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As Vice Rector in charge of Development and Quality, I am particularly interested in understanding what represents from the point of view of an institution the introduction of Quality approaches, in particular in the field of research. It is therefore mainly in this perspective of responsible for the governance of a University that I will situate my point by developing the elements that constitute the context of quality, then the questions of definition of quality, in particular research to succeed. to propose the development of a quality culture.
"The end of Quality?" . It is under this title that the very serious Society for Research into Higher Education had presented the theme of its conference in May 2001. This title may seem surprising at a time when the notion of quality is experiencing significant, sustained development. by the deployment of the Bologna process in Europe. Beyond the somewhat provocative nature of this title, it is interesting to examine the underlying questions and, in particular, the three main questions that were addressed during this event:
Does the bureaucratization of quality assessment favor quality improvement?
would quality assessment reinforce a pure market logic?
are the quality standards compatible with the increase in students?
These questions are interesting because they highlight the fears and risks underlying the introduction of quality approaches in higher education. They indicate that quality is not necessarily positively connoted. They illustrate what one might call a sort of quality paradox. Indeed, quality is in essence something that we seek. Moreover, the concern for quality is not new and if one is interested, for example, in great "teachers" like Socrates, Plato or Aristotle, it clearly appears that it is of a millennial concern and which animated the teachers until our days. Universities also have ambitions for quality and we have rarely heard a university claim that it had no interest in quality and that it aimed rather for mediocrity.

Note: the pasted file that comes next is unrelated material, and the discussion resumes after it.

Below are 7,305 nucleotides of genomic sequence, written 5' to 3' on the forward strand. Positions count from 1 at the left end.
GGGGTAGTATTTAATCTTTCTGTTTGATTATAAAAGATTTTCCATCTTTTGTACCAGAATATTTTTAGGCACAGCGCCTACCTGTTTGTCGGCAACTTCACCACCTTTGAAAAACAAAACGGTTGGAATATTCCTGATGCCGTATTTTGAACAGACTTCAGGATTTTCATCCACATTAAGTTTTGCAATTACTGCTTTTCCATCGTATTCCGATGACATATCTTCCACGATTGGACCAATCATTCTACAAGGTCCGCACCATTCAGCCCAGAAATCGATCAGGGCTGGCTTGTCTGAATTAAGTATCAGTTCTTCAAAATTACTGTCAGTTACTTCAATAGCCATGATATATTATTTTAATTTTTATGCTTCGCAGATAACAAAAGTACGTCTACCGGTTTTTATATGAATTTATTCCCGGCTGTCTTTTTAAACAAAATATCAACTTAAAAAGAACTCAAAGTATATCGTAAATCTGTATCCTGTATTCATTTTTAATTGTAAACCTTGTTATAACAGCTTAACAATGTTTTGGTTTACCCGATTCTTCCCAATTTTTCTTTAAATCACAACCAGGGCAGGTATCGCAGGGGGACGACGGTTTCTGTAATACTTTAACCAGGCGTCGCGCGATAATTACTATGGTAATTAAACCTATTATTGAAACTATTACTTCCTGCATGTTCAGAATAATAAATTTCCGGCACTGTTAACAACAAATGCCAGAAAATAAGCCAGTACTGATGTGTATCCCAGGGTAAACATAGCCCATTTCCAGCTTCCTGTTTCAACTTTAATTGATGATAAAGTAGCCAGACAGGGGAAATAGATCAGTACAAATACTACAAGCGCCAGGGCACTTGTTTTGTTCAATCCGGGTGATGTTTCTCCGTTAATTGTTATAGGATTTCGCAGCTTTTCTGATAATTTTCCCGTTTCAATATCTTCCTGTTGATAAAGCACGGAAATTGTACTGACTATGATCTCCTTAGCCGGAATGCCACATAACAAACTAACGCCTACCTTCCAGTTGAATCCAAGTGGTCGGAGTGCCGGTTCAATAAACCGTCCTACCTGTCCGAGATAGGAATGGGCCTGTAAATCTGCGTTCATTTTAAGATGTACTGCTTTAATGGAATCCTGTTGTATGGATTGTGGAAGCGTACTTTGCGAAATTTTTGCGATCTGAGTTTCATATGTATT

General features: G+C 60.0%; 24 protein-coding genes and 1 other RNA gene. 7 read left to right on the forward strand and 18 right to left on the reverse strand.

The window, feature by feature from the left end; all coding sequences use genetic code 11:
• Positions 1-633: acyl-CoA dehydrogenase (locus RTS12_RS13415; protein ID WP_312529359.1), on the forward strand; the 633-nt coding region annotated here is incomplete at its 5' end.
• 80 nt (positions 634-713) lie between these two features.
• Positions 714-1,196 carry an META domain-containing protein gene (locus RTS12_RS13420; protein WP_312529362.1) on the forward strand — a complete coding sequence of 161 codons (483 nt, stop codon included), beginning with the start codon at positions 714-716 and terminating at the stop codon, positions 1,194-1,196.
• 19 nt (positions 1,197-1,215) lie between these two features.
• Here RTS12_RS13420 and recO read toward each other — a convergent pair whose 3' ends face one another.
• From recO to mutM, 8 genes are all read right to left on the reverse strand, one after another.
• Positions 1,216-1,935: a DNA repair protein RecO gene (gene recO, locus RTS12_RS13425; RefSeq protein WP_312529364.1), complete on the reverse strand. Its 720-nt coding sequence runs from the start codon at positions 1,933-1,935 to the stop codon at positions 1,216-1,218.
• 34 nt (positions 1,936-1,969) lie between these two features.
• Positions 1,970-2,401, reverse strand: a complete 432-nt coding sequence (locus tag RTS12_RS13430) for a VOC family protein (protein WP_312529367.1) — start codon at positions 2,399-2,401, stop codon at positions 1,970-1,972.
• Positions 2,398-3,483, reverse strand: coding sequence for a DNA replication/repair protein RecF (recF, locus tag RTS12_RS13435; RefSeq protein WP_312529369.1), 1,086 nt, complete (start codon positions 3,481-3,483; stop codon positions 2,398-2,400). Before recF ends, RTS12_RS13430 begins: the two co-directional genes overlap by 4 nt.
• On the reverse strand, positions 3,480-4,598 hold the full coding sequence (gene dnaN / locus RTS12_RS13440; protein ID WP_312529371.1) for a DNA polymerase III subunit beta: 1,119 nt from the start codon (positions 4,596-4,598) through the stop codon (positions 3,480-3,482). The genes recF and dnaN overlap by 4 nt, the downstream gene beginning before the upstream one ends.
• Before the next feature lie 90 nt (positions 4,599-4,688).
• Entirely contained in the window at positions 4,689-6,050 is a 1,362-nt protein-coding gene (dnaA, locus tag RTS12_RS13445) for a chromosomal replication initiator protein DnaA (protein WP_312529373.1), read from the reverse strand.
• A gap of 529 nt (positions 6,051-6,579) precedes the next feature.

However, although quality is a priori something desirable, the observation, supported by several researches, is that reactions to the introduction of quality approaches in universities can be negative. It is clear that the reactions relate above all to quality assurance mechanisms but not only and the concept of quality itself is debated. It is not a question here of analyzing in detail all the reasons underlying these reactions, but of briefly mentioning two of them to underline the importance of developing a quality culture at university.
The first of these reasons concerns the relationship between the significant cost of these approaches, whatever the approach envisaged, and the results obtained. Indeed, a certain number of evidences suggest that the result obtained does not necessarily correspond to expectations or to the real improvement in the quality of activities.
The second reason is that questions of quality reveal differences in visions of higher education and the values to be favored.
These observations lead to two conclusions. The first is that the introduction of quality assurance mechanisms can generate significant resistance, therefore the implementation process is very important. The second is that it is not excluded that the introduction of long and costly processes in an institution has no real effect on quality. Basically, this risk is the starting point for thinking about the concept of quality culture. Indeed, the challenge is not only to build a methodologically sound system but also to integrate it into the institutional culture. The concept of quality culture refers to the concept of organizational culture. Widely promoted by the EUA, the concept of quality culture was chosen to convey the concept of quality seen as shared value and collective responsibility by all members of the institution, including students and administrative staff. It is therefore not a question of reserving quality to specialists in methodology alone. The notion of quality culture underlines the need to entrench these notions, their acceptance, their implementation. In other words, for us to develop a quality culture is to reach a situation where all members of the community see the relevance of the steps taken and get involved in their achievement.
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